In all our work, we recognise that power disparities underlie and enable modern slavery.
Our local partners help shape our strategies, and we then work together to implement them. We also invest in movement-building initiatives with women and survivor leaders in these countries. And we seek to use our to access global policymakers to promote local voices and expertise.
For us this is not just a philosophical approach, but one best geared to drive the significant change required to reduce the vulnerability of those at greatest risk of exploitation.
In all our work, we recognise that power disparities underlie and enable modern slavery. Those wielding disproportionate power over highly vulnerable people – be they factory owners, landowners, ships captains, mine owners – often use this power to illegally exploit those working for them. They use coercion to extract maximum profit from those in their supply chains. To address these power disparities, we need to help these exploited communities to organise and amplify their voices. This is a primary focus of Freedom Fund’s partnerships with frontline organisations.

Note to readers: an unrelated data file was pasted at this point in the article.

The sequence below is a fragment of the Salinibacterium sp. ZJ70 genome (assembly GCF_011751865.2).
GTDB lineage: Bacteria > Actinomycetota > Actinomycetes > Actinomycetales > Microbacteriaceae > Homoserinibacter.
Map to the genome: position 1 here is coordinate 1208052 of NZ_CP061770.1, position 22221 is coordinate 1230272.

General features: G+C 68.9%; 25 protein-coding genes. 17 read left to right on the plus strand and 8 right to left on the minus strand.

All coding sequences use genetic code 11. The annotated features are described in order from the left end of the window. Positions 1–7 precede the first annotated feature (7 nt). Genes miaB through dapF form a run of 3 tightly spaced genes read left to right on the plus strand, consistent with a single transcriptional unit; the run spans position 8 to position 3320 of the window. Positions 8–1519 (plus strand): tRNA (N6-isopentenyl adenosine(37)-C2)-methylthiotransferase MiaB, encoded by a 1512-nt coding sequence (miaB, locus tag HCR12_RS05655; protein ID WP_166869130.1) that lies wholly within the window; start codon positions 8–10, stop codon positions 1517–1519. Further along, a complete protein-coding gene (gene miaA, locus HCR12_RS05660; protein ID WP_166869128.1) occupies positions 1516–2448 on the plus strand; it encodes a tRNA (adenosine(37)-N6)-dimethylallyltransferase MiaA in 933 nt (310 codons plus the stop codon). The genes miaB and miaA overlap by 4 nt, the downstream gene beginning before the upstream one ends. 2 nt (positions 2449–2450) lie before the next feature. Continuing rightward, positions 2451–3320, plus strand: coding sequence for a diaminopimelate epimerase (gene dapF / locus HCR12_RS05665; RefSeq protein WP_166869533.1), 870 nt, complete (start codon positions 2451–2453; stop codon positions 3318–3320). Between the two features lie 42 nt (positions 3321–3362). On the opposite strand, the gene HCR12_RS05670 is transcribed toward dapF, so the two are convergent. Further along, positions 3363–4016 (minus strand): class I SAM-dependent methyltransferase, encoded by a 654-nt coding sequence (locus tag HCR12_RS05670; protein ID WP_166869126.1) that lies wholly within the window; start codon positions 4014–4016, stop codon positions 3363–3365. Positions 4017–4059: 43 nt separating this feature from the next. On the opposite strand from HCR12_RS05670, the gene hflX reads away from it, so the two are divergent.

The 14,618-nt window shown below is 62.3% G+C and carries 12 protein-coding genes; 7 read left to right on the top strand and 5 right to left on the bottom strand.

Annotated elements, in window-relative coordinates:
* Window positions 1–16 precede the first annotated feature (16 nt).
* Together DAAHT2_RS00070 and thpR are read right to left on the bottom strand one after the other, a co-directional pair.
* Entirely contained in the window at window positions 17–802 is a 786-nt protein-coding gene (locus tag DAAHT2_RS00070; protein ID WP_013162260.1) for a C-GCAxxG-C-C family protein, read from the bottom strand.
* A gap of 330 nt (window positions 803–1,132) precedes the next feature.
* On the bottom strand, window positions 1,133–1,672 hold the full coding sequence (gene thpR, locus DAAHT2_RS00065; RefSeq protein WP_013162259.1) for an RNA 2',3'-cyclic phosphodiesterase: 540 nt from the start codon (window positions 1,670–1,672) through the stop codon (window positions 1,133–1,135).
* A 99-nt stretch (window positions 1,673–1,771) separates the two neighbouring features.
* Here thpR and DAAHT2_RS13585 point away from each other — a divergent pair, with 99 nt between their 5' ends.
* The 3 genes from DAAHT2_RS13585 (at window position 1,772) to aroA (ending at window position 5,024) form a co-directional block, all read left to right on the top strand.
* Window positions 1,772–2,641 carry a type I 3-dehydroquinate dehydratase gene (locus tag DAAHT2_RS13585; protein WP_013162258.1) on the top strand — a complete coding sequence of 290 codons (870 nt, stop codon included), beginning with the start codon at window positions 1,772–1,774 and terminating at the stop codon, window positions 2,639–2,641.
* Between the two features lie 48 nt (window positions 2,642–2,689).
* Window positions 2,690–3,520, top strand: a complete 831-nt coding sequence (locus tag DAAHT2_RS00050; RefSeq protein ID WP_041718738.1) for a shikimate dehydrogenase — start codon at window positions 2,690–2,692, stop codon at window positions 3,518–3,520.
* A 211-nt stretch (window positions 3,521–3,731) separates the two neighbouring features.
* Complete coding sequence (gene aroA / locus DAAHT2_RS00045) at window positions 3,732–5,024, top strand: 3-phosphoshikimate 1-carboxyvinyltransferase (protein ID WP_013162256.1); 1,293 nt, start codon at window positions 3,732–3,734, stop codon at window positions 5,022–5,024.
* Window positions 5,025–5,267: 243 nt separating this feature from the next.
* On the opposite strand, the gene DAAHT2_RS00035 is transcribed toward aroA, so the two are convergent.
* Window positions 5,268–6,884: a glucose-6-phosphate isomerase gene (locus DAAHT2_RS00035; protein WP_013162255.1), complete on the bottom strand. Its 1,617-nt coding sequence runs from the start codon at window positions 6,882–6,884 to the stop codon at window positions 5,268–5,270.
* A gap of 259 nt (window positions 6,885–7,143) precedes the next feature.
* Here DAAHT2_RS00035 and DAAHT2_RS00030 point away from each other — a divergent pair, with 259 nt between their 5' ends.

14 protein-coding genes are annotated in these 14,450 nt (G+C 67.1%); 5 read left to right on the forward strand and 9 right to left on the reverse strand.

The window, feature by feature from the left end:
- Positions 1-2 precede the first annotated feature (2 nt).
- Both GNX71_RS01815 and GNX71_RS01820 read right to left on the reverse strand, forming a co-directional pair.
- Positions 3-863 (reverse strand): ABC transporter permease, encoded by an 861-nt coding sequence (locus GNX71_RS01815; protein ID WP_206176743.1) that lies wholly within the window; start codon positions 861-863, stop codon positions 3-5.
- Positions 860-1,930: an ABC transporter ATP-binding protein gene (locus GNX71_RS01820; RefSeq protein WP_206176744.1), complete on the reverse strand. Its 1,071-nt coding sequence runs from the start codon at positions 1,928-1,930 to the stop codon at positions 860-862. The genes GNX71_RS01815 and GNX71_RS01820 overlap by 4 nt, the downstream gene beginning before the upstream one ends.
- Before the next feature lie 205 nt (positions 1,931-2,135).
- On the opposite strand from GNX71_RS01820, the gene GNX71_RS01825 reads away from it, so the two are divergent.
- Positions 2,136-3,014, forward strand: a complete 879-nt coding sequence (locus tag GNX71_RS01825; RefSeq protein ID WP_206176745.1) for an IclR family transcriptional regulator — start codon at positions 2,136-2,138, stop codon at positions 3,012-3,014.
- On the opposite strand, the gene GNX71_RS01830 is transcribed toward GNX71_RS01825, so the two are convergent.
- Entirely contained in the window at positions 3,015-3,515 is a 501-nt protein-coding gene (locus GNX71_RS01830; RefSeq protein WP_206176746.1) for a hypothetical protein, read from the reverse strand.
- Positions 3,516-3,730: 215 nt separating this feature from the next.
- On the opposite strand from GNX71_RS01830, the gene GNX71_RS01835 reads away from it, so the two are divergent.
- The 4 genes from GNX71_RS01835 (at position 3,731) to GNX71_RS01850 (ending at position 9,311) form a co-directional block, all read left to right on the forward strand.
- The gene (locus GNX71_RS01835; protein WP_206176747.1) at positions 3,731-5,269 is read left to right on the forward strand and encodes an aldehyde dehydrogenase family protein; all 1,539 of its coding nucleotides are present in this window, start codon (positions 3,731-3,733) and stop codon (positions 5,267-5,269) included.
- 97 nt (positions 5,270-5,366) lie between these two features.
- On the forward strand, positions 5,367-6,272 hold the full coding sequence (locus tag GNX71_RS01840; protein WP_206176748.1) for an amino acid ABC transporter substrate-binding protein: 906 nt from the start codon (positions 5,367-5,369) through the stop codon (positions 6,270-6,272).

Investment in measurement and research
One of the biggest changes in the anti-slavery space since I have been working in it has been the big investment in improving research and measurement.
Much of this has been spurred by the work of the Walk Free Foundation in establishing the Global Slavery Index back in 2013. At the launch of this nascent effort, Walk Free frankly acknowledged the weakness of the data and challenges with the methodology. But also had the clear view that producing such an index – along with a commitment to continually refine and strengthen it as data improved – would be an important driver of efforts to improve the data on slavery more broadly. And so it has proved. Walk Free now partners with the International Labour Organisation to produce a robust, periodic, global estimate of forced labour and forced marriage, which then informs the Global Slavery Index.